As a runner, I learned to listen for and anticipate the starting gun, the ability to jump ahead and gain advantage over my competitors.  I wonder if this is any different than the Cause-Effect or Single-Loop Learning that is so ingrained in how we respond to various situations: start, race toward action (reaction), and finish at the planned or expected ending point?

Straight: Start - End
Life is filled with cycles, though - whether we experience those through Nature, seasons, or relearning what we thought we understood from earlier stages in our lives.

By taking the two ends of a straight line, we form a Circle - a line with no ends.  This opens us to the possibility of re-visiting and re-discovering.

But a circle also has an inside and an outside, an inner and an outer edge.  As I move inward, to notice how I am responding to a situation, I may not always be aware of what is occurring outside my inner circle.  In some ways, the circle may trap me into an Either-Or thinking style, cycling through past thoughts and earlier solutions, and not seeing other possibilities.

Circle (connect the ends): Inner or Outer
If the ends of the straight line are twisted before joining, a new shape emerges:  the Möbius Strip.  Following along the inner edge eventually leads to the outer edge and then returns to the inner.  Like the circle, there is continuity, but with the Möbius Strip, we move towards integration.

Noticing what is happening within, combined with engaging the outer world, allows us to flow from one side to the other.  The challenge for us is to hold onto one integrated reality: the inner journey informs the outer relationships with others and the outer journey informs the inner relationship with self, essentially drawing us into Both-And thinking and solutions.  

As an introvert, I have found that I need to share my inner thoughts and feelings with others in order for us to journey together.  As I open up, unexpected and exciting results occur!

Möbius Strip (add a twist, connect): Inner and Outer
Dialogue may take place when one or more people open up and share the possibilities and potentials of each personNoticing how we experience our world in relationship with others and accepting what they observe, draws us into curiosity about and compassion for others.  

At our recent Community of Practice meeting, Anita noted that adding a second twist to the straight line before connecting the endpoints creates a Heart.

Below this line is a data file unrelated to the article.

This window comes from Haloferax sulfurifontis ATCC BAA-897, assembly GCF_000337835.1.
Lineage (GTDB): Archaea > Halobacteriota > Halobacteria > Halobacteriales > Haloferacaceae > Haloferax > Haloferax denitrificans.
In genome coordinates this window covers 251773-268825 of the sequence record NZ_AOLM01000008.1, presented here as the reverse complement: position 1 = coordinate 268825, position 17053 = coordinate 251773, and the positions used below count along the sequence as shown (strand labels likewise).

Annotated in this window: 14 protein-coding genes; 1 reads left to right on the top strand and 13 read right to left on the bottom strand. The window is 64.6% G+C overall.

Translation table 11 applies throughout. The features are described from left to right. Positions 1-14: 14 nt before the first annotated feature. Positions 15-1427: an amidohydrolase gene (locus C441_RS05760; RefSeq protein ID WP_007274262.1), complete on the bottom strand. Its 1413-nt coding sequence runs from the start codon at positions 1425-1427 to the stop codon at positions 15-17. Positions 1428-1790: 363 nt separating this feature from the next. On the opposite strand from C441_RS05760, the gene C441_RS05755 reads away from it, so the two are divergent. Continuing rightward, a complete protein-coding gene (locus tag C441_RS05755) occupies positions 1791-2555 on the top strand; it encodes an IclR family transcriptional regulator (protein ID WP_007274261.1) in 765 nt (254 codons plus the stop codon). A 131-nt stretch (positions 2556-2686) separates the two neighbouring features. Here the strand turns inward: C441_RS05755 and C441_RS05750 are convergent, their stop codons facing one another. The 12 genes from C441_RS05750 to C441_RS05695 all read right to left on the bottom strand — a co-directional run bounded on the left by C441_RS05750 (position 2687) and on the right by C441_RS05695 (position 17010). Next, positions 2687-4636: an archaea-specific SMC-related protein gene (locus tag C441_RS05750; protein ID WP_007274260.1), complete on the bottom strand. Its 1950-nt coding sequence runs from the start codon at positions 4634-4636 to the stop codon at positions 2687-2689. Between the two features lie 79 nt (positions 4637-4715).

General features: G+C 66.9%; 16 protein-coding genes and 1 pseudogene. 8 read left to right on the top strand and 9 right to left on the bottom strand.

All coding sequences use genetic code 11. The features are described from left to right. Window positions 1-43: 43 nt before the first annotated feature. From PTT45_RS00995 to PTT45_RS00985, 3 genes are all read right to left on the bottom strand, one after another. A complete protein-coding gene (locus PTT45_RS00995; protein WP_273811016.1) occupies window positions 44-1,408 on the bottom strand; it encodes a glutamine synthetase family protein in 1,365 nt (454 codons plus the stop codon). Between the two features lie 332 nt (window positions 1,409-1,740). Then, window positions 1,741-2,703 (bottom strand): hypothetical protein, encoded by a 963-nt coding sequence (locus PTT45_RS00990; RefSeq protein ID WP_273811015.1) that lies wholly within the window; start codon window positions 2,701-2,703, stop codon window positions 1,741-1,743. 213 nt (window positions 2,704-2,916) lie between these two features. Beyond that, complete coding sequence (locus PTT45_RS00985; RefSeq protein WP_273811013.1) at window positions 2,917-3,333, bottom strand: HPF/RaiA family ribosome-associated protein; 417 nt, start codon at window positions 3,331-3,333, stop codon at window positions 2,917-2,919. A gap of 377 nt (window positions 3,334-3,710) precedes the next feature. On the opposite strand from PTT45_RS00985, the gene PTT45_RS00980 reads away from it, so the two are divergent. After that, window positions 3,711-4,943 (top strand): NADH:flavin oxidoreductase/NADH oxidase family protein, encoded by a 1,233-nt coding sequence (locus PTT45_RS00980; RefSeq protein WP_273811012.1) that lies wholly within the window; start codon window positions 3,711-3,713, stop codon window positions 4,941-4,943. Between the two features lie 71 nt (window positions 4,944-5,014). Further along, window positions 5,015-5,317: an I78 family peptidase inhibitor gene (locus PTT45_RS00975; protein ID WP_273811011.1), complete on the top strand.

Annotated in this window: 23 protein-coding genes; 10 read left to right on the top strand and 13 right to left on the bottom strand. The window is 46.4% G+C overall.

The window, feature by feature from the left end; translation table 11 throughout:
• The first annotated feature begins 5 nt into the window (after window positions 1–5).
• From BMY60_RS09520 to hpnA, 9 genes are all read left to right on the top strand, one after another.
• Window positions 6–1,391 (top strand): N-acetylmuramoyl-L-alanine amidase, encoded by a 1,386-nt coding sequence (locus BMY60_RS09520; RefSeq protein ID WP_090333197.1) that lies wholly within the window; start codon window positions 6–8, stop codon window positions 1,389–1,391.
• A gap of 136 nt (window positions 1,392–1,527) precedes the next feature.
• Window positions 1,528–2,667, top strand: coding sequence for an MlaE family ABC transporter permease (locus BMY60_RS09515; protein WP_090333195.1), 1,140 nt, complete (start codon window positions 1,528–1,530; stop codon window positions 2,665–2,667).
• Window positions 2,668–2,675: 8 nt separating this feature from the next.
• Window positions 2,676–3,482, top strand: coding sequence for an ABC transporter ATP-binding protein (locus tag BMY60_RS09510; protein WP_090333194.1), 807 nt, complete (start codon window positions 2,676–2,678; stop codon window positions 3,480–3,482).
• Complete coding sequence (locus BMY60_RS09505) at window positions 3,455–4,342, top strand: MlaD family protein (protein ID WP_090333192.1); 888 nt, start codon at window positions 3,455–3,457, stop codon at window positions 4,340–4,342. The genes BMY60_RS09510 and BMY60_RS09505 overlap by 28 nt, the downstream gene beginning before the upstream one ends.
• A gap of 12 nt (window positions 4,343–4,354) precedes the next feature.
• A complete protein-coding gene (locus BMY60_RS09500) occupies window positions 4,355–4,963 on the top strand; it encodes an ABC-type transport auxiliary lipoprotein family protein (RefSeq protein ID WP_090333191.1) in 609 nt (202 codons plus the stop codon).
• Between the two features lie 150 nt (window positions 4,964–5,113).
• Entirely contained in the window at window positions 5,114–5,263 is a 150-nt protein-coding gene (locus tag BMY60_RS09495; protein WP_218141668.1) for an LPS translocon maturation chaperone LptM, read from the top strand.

I wonder if the first twist is the Integration of the inner and outer journeys, drawing us into deeper understanding, and the second twist is the Compassion we begin to experience for self and other?

Heart (adding a second twist): Inner and Outer, with Compassion

Thus, Straight-Line thinking of Start-End and Either-Or can be transformed into an infinite journey of Both-And newness, discovery, and heart-felt wonder when we allow our lives to be gently twisted and reshaped by one another.
Infinite Inner and Outer Journey (Möbius Revisited)

 Questions for this week:
  • Do you experience the world as competitive and heartless?
  • How do you primarily focus your time or energy - inward or outward?
  • Where can you add a slight "twist" in your encounter with others:
    • To listen more?
    • To ask more questions?
    • To share your thoughts and feelings?

May you encounter gentle and compassionate twists this week!

Larry Gardepie

Sunday, December 6, 2015

Noticing: Where is My Focus... Past, Present, or Future?

Recently, my computer played a trick on me: all of my emails disappeared!  I am sure all of us have had days like that - the wonders of modern technology!

Using my back-up files, I soon recovered the miscreant emails.  What surprised me is how many emails I had amassed over the past several years!  We are not talking about "a few emails."  I had over 15,000, dating back several years!

You might be wondering why I had saved so many emails.  That was a question I posed to myself, and I slowed down to listen to my answers.  In the past:
  • Some people mislaid emails I sent, so I saved outgoing emails so I could easily resend.
  • Some people misunderstood what I wrote, so I wanted to reread and clarify what I had emailed earlier.
  • Many emails contained topics of interest to me, so I would save those emails in order to some day reread or explore the topic further.